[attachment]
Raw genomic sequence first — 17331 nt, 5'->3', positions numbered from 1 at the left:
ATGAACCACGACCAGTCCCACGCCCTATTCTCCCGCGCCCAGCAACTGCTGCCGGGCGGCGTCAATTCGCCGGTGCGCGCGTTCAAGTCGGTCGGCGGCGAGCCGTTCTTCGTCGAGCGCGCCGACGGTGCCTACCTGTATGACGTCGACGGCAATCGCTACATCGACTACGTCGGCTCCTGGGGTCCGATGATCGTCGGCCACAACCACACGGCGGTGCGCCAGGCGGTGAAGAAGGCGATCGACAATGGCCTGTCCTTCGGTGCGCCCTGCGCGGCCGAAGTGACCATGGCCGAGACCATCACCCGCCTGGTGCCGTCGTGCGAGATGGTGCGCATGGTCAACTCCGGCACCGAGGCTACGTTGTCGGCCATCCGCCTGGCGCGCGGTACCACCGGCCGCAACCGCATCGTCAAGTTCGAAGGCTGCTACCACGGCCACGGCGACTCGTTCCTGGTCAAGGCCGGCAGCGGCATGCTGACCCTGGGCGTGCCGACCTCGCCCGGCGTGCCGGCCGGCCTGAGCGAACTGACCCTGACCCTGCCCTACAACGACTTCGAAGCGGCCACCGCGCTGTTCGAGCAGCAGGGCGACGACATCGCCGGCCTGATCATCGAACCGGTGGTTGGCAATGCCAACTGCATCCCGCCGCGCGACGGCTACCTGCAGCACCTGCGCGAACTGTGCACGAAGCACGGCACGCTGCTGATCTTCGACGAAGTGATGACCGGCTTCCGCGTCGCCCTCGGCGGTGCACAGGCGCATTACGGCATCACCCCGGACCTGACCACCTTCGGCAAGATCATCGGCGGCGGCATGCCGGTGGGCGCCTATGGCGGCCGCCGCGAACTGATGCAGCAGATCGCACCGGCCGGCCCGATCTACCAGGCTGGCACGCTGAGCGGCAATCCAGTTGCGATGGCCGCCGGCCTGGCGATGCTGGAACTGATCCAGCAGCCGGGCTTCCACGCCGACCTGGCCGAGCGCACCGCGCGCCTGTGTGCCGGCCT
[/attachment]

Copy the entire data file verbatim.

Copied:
Raw genomic sequence first — 17331 nt, 5'->3', positions numbered from 1 at the left:
ATGAACCACGACCAGTCCCACGCCCTATTCTCCCGCGCCCAGCAACTGCTGCCGGGCGGCGTCAATTCGCCGGTGCGCGCGTTCAAGTCGGTCGGCGGCGAGCCGTTCTTCGTCGAGCGCGCCGACGGTGCCTACCTGTATGACGTCGACGGCAATCGCTACATCGACTACGTCGGCTCCTGGGGTCCGATGATCGTCGGCCACAACCACACGGCGGTGCGCCAGGCGGTGAAGAAGGCGATCGACAATGGCCTGTCCTTCGGTGCGCCCTGCGCGGCCGAAGTGACCATGGCCGAGACCATCACCCGCCTGGTGCCGTCGTGCGAGATGGTGCGCATGGTCAACTCCGGCACCGAGGCTACGTTGTCGGCCATCCGCCTGGCGCGCGGTACCACCGGCCGCAACCGCATCGTCAAGTTCGAAGGCTGCTACCACGGCCACGGCGACTCGTTCCTGGTCAAGGCCGGCAGCGGCATGCTGACCCTGGGCGTGCCGACCTCGCCCGGCGTGCCGGCCGGCCTGAGCGAACTGACCCTGACCCTGCCCTACAACGACTTCGAAGCGGCCACCGCGCTGTTCGAGCAGCAGGGCGACGACATCGCCGGCCTGATCATCGAACCGGTGGTTGGCAATGCCAACTGCATCCCGCCGCGCGACGGCTACCTGCAGCACCTGCGCGAACTGTGCACGAAGCACGGCACGCTGCTGATCTTCGACGAAGTGATGACCGGCTTCCGCGTCGCCCTCGGCGGTGCACAGGCGCATTACGGCATCACCCCGGACCTGACCACCTTCGGCAAGATCATCGGCGGCGGCATGCCGGTGGGCGCCTATGGCGGCCGCCGCGAACTGATGCAGCAGATCGCACCGGCCGGCCCGATCTACCAGGCTGGCACGCTGAGCGGCAATCCAGTTGCGATGGCCGCCGGCCTGGCGATGCTGGAACTGATCCAGCAGCCGGGCTTCCACGCCGACCTGGCCGAGCGCACCGCGCGCCTGTGTGCCGGCCT